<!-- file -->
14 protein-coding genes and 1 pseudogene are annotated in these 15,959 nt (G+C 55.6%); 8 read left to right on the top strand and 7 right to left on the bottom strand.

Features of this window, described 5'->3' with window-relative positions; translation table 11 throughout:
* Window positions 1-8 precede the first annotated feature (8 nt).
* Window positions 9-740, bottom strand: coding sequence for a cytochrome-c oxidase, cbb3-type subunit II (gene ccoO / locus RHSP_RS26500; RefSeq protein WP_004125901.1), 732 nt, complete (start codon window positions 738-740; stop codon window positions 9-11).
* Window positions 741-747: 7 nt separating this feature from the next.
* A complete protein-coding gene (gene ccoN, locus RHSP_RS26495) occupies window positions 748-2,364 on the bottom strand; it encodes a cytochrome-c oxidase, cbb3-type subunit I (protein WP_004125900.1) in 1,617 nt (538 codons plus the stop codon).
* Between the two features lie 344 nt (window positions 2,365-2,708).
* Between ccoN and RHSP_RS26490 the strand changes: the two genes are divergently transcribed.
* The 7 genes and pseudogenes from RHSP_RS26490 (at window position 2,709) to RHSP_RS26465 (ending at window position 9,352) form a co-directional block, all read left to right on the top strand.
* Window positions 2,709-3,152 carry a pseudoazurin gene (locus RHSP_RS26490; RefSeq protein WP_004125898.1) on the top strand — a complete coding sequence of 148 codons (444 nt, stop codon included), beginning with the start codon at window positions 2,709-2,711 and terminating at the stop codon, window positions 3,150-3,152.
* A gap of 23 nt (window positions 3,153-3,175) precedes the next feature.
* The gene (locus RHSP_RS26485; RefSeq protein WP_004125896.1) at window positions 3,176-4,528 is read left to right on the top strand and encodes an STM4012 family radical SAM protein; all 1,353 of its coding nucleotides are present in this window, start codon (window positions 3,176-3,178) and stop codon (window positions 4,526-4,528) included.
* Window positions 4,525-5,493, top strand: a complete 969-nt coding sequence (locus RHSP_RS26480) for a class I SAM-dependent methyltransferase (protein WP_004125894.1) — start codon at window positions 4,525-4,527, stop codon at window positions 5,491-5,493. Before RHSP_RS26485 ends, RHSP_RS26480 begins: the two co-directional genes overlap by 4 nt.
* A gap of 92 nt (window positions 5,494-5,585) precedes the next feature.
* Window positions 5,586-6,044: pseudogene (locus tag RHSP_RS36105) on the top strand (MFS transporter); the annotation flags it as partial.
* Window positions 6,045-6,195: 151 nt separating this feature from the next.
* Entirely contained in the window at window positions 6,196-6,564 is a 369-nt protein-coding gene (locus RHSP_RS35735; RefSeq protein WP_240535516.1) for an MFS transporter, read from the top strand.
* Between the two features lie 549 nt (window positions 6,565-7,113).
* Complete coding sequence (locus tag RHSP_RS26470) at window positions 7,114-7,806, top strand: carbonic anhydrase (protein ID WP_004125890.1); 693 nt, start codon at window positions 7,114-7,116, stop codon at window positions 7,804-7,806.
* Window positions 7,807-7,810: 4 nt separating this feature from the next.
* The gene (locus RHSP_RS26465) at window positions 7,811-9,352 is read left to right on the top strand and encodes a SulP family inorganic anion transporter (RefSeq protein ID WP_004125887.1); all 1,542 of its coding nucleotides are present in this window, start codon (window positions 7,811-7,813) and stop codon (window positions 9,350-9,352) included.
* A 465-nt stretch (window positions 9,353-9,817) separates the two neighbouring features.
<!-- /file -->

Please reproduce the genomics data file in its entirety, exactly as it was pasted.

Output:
14 protein-coding genes and 1 pseudogene are annotated in these 15,959 nt (G+C 55.6%); 8 read left to right on the top strand and 7 right to left on the bottom strand.

Features of this window, described 5'->3' with window-relative positions; translation table 11 throughout:
* Window positions 1-8 precede the first annotated feature (8 nt).
* Window positions 9-740, bottom strand: coding sequence for a cytochrome-c oxidase, cbb3-type subunit II (gene ccoO / locus RHSP_RS26500; RefSeq protein WP_004125901.1), 732 nt, complete (start codon window positions 738-740; stop codon window positions 9-11).
* Window positions 741-747: 7 nt separating this feature from the next.
* A complete protein-coding gene (gene ccoN, locus RHSP_RS26495) occupies window positions 748-2,364 on the bottom strand; it encodes a cytochrome-c oxidase, cbb3-type subunit I (protein WP_004125900.1) in 1,617 nt (538 codons plus the stop codon).
* Between the two features lie 344 nt (window positions 2,365-2,708).
* Between ccoN and RHSP_RS26490 the strand changes: the two genes are divergently transcribed.
* The 7 genes and pseudogenes from RHSP_RS26490 (at window position 2,709) to RHSP_RS26465 (ending at window position 9,352) form a co-directional block, all read left to right on the top strand.
* Window positions 2,709-3,152 carry a pseudoazurin gene (locus RHSP_RS26490; RefSeq protein WP_004125898.1) on the top strand — a complete coding sequence of 148 codons (444 nt, stop codon included), beginning with the start codon at window positions 2,709-2,711 and terminating at the stop codon, window positions 3,150-3,152.
* A gap of 23 nt (window positions 3,153-3,175) precedes the next feature.
* The gene (locus RHSP_RS26485; RefSeq protein WP_004125896.1) at window positions 3,176-4,528 is read left to right on the top strand and encodes an STM4012 family radical SAM protein; all 1,353 of its coding nucleotides are present in this window, start codon (window positions 3,176-3,178) and stop codon (window positions 4,526-4,528) included.
* Window positions 4,525-5,493, top strand: a complete 969-nt coding sequence (locus RHSP_RS26480) for a class I SAM-dependent methyltransferase (protein WP_004125894.1) — start codon at window positions 4,525-4,527, stop codon at window positions 5,491-5,493. Before RHSP_RS26485 ends, RHSP_RS26480 begins: the two co-directional genes overlap by 4 nt.
* A gap of 92 nt (window positions 5,494-5,585) precedes the next feature.
* Window positions 5,586-6,044: pseudogene (locus tag RHSP_RS36105) on the top strand (MFS transporter); the annotation flags it as partial.
* Window positions 6,045-6,195: 151 nt separating this feature from the next.
* Entirely contained in the window at window positions 6,196-6,564 is a 369-nt protein-coding gene (locus RHSP_RS35735; RefSeq protein WP_240535516.1) for an MFS transporter, read from the top strand.
* Between the two features lie 549 nt (window positions 6,565-7,113).
* Complete coding sequence (locus tag RHSP_RS26470) at window positions 7,114-7,806, top strand: carbonic anhydrase (protein ID WP_004125890.1); 693 nt, start codon at window positions 7,114-7,116, stop codon at window positions 7,804-7,806.
* Window positions 7,807-7,810: 4 nt separating this feature from the next.
* The gene (locus RHSP_RS26465) at window positions 7,811-9,352 is read left to right on the top strand and encodes a SulP family inorganic anion transporter (RefSeq protein ID WP_004125887.1); all 1,542 of its coding nucleotides are present in this window, start codon (window positions 7,811-7,813) and stop codon (window positions 9,350-9,352) included.
* A 465-nt stretch (window positions 9,353-9,817) separates the two neighbouring features.